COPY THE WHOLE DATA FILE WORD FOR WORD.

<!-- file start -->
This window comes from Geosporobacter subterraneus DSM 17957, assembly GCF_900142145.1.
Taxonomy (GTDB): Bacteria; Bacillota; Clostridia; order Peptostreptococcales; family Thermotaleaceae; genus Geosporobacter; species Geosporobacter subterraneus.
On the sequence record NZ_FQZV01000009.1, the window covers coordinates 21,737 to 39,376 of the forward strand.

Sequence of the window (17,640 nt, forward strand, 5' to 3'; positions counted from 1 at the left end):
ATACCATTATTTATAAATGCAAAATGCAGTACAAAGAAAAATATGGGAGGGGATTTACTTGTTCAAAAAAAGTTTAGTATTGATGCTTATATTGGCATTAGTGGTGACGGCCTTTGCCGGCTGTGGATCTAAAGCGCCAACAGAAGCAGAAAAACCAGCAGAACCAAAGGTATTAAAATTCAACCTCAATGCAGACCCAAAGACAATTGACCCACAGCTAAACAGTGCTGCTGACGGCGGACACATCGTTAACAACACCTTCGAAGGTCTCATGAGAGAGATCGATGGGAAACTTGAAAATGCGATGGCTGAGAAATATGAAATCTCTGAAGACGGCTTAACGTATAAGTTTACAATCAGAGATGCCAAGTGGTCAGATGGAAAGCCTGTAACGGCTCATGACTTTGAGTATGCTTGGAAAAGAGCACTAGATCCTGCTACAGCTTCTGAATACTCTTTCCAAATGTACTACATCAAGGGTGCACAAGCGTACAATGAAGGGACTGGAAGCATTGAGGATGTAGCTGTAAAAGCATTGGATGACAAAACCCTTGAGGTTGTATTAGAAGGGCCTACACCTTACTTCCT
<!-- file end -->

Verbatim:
This window comes from Geosporobacter subterraneus DSM 17957, assembly GCF_900142145.1.
Taxonomy (GTDB): Bacteria; Bacillota; Clostridia; order Peptostreptococcales; family Thermotaleaceae; genus Geosporobacter; species Geosporobacter subterraneus.
On the sequence record NZ_FQZV01000009.1, the window covers coordinates 21,737 to 39,376 of the forward strand.

Sequence of the window (17,640 nt, forward strand, 5' to 3'; positions counted from 1 at the left end):
ATACCATTATTTATAAATGCAAAATGCAGTACAAAGAAAAATATGGGAGGGGATTTACTTGTTCAAAAAAAGTTTAGTATTGATGCTTATATTGGCATTAGTGGTGACGGCCTTTGCCGGCTGTGGATCTAAAGCGCCAACAGAAGCAGAAAAACCAGCAGAACCAAAGGTATTAAAATTCAACCTCAATGCAGACCCAAAGACAATTGACCCACAGCTAAACAGTGCTGCTGACGGCGGACACATCGTTAACAACACCTTCGAAGGTCTCATGAGAGAGATCGATGGGAAACTTGAAAATGCGATGGCTGAGAAATATGAAATCTCTGAAGACGGCTTAACGTATAAGTTTACAATCAGAGATGCCAAGTGGTCAGATGGAAAGCCTGTAACGGCTCATGACTTTGAGTATGCTTGGAAAAGAGCACTAGATCCTGCTACAGCTTCTGAATACTCTTTCCAAATGTACTACATCAAGGGTGCACAAGCGTACAATGAAGGGACTGGAAGCATTGAGGATGTAGCTGTAAAAGCATTGGATGACAAAACCCTTGAGGTTGTATTAGAAGGGCCTACACCTTACTTCCT